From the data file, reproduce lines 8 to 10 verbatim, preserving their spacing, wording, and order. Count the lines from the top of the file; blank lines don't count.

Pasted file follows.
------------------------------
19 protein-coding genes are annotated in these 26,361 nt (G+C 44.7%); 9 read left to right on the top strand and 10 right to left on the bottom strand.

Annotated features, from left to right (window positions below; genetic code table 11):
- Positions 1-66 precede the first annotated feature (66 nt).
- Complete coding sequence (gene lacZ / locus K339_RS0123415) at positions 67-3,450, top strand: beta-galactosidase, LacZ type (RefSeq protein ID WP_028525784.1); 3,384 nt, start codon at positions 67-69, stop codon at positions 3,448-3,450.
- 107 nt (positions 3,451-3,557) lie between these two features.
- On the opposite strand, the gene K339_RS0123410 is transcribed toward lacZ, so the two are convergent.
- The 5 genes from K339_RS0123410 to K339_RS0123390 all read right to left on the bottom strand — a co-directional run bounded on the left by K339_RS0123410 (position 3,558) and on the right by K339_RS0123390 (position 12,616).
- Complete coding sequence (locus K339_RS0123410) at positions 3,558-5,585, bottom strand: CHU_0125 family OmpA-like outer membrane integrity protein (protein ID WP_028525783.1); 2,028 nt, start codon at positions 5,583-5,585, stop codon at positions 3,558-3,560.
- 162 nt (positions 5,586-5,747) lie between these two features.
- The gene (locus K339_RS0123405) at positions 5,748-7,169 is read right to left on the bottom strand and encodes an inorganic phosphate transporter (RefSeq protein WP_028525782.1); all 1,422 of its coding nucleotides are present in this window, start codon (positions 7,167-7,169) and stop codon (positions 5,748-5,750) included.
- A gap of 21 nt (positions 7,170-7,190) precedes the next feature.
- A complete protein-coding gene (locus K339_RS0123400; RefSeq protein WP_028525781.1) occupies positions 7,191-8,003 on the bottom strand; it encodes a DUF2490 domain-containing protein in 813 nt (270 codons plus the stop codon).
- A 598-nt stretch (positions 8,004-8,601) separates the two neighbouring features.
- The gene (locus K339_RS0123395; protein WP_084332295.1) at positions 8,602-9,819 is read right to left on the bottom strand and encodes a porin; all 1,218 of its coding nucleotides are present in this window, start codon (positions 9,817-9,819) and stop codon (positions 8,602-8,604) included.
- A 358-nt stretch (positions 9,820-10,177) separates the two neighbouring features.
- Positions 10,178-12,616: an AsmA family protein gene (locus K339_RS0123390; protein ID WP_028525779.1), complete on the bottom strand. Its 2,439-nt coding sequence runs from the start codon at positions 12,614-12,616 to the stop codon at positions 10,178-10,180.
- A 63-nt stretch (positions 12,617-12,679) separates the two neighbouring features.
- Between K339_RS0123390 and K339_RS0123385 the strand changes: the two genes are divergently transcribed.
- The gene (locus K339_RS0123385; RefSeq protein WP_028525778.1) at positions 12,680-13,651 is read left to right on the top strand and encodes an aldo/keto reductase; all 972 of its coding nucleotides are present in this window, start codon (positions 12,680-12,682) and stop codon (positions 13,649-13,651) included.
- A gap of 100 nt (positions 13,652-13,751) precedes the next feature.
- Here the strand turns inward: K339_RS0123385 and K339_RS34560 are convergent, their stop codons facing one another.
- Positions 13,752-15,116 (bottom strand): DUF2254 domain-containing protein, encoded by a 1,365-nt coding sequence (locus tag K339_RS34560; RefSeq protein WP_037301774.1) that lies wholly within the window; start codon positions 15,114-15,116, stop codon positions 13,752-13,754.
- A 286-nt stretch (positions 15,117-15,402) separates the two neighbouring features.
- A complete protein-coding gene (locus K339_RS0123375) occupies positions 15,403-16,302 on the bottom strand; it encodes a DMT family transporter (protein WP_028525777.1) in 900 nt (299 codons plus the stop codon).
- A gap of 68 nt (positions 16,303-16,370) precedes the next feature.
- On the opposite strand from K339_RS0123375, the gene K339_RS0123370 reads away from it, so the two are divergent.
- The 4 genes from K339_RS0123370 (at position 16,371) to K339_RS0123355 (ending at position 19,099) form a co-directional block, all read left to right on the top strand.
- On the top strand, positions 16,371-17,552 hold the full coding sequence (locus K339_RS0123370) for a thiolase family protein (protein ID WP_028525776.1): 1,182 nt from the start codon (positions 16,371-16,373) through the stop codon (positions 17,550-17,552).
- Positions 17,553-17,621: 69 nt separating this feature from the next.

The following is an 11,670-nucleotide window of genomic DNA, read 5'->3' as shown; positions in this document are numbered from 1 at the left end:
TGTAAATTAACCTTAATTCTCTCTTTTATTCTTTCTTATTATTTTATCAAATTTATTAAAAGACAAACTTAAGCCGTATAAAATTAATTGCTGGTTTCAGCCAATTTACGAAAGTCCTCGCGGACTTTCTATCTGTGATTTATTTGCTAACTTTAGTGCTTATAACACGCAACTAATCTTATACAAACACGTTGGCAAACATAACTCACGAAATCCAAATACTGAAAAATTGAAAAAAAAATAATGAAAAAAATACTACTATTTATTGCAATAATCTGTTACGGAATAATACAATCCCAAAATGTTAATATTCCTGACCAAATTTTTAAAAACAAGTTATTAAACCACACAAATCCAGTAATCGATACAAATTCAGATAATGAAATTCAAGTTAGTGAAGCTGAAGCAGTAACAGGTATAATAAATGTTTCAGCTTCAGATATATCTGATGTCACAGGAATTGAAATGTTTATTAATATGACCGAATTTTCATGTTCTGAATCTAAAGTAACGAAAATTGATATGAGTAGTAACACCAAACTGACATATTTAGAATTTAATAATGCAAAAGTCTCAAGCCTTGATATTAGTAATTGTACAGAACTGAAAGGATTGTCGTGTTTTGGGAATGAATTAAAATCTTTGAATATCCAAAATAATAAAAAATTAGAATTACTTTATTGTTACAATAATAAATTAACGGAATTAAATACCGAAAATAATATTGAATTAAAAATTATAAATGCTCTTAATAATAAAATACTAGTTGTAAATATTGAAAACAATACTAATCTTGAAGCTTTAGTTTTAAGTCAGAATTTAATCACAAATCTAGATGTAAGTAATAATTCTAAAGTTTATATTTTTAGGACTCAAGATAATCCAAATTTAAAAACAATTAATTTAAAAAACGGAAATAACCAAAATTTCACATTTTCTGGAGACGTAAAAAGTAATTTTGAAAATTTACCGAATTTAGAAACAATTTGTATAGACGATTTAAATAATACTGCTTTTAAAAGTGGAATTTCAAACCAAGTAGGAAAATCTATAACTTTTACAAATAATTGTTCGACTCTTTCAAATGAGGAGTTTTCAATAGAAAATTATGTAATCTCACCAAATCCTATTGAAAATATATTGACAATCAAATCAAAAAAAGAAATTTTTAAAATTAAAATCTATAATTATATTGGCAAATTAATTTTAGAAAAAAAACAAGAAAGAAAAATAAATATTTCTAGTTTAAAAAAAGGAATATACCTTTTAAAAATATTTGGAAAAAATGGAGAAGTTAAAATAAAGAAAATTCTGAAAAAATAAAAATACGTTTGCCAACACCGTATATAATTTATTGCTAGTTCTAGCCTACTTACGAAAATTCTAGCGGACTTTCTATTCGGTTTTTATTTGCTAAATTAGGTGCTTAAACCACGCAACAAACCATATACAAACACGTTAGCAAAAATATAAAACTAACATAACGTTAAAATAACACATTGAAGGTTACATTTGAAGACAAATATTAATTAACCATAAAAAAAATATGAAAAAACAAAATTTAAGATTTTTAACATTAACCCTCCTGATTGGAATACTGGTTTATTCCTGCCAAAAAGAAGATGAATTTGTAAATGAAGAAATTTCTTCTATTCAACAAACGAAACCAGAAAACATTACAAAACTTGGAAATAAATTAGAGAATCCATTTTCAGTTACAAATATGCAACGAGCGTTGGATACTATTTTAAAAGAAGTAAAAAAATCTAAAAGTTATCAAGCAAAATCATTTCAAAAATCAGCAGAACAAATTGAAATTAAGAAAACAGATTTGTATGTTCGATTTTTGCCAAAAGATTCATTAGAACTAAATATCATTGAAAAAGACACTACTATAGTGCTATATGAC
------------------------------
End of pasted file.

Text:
- Complete coding sequence (locus K339_RS0123410) at positions 3,558-5,585, bottom strand: CHU_0125 family OmpA-like outer membrane integrity protein (protein ID WP_028525783.1); 2,028 nt, start codon at positions 5,583-5,585, stop codon at positions 3,558-3,560.
- 162 nt (positions 5,586-5,747) lie between these two features.
- The gene (locus K339_RS0123405) at positions 5,748-7,169 is read right to left on the bottom strand and encodes an inorganic phosphate transporter (RefSeq protein WP_028525782.1); all 1,422 of its coding nucleotides are present in this window, start codon (positions 7,167-7,169) and stop codon (positions 5,748-5,750) included.